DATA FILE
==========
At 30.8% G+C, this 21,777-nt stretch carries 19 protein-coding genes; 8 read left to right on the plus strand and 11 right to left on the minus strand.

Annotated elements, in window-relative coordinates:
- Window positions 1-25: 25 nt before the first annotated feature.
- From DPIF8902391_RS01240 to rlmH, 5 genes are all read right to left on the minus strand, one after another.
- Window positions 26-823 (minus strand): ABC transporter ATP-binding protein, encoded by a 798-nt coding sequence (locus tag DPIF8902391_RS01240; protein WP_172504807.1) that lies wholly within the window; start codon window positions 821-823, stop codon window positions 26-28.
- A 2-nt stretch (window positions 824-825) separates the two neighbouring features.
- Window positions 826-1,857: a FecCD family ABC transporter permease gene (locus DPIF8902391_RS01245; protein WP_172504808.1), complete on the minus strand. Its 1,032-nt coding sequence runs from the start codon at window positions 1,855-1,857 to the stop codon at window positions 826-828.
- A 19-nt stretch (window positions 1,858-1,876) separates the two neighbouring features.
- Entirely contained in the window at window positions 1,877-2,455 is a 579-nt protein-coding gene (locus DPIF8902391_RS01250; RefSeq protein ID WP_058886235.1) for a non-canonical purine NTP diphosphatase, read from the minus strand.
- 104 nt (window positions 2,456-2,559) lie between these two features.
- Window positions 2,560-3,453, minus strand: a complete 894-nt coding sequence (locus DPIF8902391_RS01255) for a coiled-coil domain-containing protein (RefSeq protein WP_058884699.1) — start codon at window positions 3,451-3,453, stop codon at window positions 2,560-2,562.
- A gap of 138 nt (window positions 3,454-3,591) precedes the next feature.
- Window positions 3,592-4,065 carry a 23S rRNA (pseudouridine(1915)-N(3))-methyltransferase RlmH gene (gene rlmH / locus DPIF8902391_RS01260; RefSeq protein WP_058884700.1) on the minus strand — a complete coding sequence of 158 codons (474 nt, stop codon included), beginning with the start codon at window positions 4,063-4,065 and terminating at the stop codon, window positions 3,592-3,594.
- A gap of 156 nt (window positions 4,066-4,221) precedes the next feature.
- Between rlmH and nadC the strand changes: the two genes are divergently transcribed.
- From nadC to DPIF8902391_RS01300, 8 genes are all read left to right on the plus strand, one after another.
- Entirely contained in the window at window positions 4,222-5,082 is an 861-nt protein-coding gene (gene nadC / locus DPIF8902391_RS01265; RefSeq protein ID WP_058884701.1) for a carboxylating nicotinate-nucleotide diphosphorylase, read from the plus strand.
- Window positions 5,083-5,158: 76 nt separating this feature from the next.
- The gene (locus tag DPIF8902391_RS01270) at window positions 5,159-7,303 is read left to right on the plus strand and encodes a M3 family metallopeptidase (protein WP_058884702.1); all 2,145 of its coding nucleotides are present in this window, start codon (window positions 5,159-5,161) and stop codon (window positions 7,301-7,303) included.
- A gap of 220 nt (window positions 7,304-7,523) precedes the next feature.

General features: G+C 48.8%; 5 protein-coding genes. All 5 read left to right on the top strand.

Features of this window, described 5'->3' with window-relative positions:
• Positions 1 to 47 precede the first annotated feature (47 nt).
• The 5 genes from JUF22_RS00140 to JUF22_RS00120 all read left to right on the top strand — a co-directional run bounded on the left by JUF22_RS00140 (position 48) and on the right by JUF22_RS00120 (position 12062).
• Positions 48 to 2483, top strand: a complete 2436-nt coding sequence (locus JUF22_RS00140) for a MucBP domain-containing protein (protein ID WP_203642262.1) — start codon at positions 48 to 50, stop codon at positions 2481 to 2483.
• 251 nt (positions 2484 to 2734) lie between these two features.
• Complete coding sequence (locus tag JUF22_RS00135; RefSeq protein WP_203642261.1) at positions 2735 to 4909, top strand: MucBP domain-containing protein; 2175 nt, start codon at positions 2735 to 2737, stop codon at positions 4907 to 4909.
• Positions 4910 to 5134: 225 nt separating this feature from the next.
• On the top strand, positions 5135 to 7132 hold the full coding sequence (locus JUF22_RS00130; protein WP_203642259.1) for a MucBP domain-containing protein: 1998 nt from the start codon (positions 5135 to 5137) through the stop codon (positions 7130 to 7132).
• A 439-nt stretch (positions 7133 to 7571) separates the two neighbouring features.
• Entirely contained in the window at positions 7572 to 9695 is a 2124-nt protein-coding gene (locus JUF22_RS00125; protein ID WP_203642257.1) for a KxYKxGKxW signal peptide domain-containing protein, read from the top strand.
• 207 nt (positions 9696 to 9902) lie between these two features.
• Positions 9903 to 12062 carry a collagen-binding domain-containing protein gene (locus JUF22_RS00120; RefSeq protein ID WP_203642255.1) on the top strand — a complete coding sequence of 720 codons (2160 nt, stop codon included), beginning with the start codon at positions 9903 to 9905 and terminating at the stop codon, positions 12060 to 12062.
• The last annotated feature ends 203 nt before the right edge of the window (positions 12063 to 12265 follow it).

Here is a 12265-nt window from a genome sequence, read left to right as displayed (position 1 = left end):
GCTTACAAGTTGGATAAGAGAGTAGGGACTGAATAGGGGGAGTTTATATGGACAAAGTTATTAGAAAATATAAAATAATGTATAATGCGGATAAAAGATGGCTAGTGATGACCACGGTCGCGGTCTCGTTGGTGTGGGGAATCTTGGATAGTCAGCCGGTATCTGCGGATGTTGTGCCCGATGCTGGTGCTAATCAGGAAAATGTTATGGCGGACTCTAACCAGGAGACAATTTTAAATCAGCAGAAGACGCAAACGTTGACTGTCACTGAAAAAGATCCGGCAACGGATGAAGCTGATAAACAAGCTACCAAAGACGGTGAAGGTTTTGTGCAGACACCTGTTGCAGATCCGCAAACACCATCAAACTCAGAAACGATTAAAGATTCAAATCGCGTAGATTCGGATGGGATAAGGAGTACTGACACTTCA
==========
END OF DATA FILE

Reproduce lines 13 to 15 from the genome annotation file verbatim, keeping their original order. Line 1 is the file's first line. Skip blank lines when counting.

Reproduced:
- Window positions 3,592-4,065 carry a 23S rRNA (pseudouridine(1915)-N(3))-methyltransferase RlmH gene (gene rlmH / locus DPIF8902391_RS01260; RefSeq protein WP_058884700.1) on the minus strand — a complete coding sequence of 158 codons (474 nt, stop codon included), beginning with the start codon at window positions 4,063-4,065 and terminating at the stop codon, window positions 3,592-3,594.
- A gap of 156 nt (window positions 4,066-4,221) precedes the next feature.
- Between rlmH and nadC the strand changes: the two genes are divergently transcribed.